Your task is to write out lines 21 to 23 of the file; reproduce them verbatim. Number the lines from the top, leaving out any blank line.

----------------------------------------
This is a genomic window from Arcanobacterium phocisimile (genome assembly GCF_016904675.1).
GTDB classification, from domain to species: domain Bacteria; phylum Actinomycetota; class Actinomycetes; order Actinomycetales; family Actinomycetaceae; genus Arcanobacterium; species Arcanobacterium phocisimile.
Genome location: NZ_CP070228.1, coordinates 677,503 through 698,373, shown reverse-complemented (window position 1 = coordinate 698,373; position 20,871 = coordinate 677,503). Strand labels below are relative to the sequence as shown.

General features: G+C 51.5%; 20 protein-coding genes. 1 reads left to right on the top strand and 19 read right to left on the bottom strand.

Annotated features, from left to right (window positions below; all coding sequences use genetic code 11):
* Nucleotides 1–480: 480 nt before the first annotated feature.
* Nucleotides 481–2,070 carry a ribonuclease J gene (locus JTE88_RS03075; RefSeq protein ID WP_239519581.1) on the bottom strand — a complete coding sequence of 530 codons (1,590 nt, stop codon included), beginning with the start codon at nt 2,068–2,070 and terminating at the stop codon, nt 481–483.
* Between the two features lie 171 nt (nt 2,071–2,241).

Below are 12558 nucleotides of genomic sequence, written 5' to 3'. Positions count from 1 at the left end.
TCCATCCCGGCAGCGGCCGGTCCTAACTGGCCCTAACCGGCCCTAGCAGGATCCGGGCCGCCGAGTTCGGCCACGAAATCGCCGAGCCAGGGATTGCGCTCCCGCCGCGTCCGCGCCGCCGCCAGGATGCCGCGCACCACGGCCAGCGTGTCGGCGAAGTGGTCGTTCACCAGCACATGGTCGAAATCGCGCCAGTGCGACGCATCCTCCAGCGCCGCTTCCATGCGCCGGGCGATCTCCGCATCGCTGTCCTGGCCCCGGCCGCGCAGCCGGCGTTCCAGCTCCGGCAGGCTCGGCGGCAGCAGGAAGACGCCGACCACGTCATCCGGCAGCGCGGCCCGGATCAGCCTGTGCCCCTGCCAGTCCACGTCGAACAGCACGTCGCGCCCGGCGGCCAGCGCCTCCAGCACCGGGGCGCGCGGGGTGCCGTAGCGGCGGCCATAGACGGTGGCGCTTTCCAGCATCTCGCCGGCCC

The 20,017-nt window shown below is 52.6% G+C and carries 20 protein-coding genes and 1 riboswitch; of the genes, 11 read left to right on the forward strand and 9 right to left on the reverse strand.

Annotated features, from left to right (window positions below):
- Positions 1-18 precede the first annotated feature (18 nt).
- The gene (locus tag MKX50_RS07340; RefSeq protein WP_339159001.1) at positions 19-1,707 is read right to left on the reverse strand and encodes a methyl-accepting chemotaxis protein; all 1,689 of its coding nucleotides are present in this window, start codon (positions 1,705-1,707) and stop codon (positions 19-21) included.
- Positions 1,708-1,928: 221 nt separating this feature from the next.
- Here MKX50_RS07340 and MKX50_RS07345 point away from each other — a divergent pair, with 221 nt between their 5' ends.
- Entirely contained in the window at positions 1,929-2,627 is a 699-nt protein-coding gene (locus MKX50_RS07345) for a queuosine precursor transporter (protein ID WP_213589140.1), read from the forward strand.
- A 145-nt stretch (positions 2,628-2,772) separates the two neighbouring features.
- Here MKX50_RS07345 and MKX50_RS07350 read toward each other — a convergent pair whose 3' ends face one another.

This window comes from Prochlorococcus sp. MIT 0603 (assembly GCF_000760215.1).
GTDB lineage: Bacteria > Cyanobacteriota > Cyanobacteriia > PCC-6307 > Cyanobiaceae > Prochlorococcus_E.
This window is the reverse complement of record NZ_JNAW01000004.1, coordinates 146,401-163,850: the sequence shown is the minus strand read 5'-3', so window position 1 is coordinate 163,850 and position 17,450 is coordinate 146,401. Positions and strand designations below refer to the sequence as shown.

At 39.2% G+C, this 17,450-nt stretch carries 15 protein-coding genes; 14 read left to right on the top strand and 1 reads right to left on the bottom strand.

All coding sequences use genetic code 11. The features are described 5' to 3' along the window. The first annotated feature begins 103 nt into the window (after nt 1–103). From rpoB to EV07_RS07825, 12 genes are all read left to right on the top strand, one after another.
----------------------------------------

GTDB lineage: Bacteria > Cyanobacteriota > Cyanobacteriia > PCC-6307 > Cyanobiaceae > Prochlorococcus_E.
This window is the reverse complement of record NZ_JNAW01000004.1, coordinates 146,401-163,850: the sequence shown is the minus strand read 5'-3', so window position 1 is coordinate 163,850 and position 17,450 is coordinate 146,401. Positions and strand designations below refer to the sequence as shown.

At 39.2% G+C, this 17,450-nt stretch carries 15 protein-coding genes; 14 read left to right on the top strand and 1 reads right to left on the bottom strand.